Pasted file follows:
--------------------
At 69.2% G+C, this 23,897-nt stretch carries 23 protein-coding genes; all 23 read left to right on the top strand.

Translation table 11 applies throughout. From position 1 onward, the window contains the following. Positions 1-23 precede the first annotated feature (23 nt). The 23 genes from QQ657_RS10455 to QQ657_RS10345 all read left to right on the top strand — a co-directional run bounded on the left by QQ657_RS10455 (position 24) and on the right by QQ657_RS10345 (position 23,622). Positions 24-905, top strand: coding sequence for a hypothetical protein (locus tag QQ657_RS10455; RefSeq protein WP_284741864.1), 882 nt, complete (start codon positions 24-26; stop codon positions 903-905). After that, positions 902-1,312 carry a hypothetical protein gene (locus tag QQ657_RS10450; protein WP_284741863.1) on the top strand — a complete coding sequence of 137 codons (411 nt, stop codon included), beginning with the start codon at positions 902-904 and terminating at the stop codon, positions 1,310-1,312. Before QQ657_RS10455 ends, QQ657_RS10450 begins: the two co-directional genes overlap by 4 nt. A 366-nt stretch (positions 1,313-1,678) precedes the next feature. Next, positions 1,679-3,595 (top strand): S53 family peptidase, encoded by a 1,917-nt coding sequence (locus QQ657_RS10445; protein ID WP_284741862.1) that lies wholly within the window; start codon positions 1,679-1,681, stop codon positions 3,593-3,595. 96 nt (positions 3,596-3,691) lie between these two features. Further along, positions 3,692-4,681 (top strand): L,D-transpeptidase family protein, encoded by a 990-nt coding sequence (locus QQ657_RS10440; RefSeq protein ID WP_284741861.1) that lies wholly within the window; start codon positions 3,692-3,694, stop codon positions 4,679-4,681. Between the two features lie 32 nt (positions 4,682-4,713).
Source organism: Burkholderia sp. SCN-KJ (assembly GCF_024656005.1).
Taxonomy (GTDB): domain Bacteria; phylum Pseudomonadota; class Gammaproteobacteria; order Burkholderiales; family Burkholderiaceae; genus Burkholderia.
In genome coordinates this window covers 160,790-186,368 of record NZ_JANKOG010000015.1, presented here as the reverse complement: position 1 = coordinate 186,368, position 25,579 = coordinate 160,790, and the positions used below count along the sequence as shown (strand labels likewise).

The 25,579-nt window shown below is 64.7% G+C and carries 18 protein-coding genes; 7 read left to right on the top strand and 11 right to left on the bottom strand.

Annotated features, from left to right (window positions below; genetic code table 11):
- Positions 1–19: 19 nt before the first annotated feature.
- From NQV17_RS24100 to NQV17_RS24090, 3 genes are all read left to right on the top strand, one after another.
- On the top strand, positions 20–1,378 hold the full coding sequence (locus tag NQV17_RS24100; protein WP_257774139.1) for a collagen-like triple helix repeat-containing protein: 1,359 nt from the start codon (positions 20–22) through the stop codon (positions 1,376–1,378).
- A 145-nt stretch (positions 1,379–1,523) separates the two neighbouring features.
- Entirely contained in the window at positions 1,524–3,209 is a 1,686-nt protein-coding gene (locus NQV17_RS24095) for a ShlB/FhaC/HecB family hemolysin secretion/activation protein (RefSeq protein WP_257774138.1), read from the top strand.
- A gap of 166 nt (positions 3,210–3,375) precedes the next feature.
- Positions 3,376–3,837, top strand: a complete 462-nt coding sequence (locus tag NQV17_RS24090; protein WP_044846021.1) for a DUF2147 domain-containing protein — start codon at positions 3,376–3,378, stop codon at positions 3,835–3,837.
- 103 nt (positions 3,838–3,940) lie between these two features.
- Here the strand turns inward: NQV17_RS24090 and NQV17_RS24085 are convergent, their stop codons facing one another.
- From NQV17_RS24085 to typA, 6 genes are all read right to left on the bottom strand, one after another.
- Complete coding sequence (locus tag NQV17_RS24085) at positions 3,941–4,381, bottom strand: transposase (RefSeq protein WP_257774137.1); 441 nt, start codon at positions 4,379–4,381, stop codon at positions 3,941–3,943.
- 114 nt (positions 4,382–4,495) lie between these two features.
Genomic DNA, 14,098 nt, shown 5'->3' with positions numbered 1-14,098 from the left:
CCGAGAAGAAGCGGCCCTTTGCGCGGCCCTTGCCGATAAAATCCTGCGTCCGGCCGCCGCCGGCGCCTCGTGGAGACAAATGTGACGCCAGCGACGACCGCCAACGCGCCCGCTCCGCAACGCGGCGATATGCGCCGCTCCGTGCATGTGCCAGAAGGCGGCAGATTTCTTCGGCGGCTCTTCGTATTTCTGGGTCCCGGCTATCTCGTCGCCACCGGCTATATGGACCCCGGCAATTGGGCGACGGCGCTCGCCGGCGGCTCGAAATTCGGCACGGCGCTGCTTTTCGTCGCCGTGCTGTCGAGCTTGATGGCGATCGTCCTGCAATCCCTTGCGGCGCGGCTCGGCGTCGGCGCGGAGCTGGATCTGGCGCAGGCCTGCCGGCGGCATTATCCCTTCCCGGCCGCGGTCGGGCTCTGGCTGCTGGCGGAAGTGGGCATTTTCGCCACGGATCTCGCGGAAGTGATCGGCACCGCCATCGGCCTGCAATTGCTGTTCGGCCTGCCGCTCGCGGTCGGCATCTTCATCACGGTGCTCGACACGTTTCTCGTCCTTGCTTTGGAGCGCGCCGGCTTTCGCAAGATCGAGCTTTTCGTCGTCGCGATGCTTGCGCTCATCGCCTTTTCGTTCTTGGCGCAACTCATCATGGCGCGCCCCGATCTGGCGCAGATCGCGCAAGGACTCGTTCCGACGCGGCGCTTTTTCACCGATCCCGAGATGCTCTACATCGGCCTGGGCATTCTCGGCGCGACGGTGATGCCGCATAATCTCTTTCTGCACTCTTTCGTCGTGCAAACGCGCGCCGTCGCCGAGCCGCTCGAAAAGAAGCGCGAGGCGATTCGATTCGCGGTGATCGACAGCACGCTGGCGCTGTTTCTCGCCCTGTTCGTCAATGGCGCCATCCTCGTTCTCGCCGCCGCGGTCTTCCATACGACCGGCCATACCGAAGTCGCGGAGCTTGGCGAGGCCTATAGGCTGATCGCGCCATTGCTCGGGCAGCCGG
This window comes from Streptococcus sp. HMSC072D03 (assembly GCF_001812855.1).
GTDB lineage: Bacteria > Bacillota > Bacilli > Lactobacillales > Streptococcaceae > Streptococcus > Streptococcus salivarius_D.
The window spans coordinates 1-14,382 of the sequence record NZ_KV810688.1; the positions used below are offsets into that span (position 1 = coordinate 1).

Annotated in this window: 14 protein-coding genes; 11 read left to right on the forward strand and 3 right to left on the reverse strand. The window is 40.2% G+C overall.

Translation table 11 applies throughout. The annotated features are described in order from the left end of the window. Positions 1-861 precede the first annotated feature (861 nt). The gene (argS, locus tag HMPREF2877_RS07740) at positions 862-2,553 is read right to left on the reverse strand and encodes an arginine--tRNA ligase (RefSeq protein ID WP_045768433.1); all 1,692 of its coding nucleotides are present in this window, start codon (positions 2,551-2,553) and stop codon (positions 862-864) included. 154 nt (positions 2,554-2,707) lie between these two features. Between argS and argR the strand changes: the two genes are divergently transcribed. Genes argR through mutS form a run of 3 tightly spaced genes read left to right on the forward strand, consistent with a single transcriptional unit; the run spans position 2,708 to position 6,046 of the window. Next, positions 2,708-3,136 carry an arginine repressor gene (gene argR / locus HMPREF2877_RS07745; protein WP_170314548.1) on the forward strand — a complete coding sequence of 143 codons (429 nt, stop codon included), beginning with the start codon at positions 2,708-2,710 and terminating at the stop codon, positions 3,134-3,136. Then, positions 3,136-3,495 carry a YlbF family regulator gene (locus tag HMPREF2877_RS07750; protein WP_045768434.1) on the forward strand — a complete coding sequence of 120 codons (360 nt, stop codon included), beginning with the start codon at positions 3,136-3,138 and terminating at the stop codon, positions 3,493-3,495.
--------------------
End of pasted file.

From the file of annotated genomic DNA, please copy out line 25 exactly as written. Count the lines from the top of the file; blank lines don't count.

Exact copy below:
Annotated in this window: 14 protein-coding genes; 11 read left to right on the forward strand and 3 right to left on the reverse strand. The window is 40.2% G+C overall.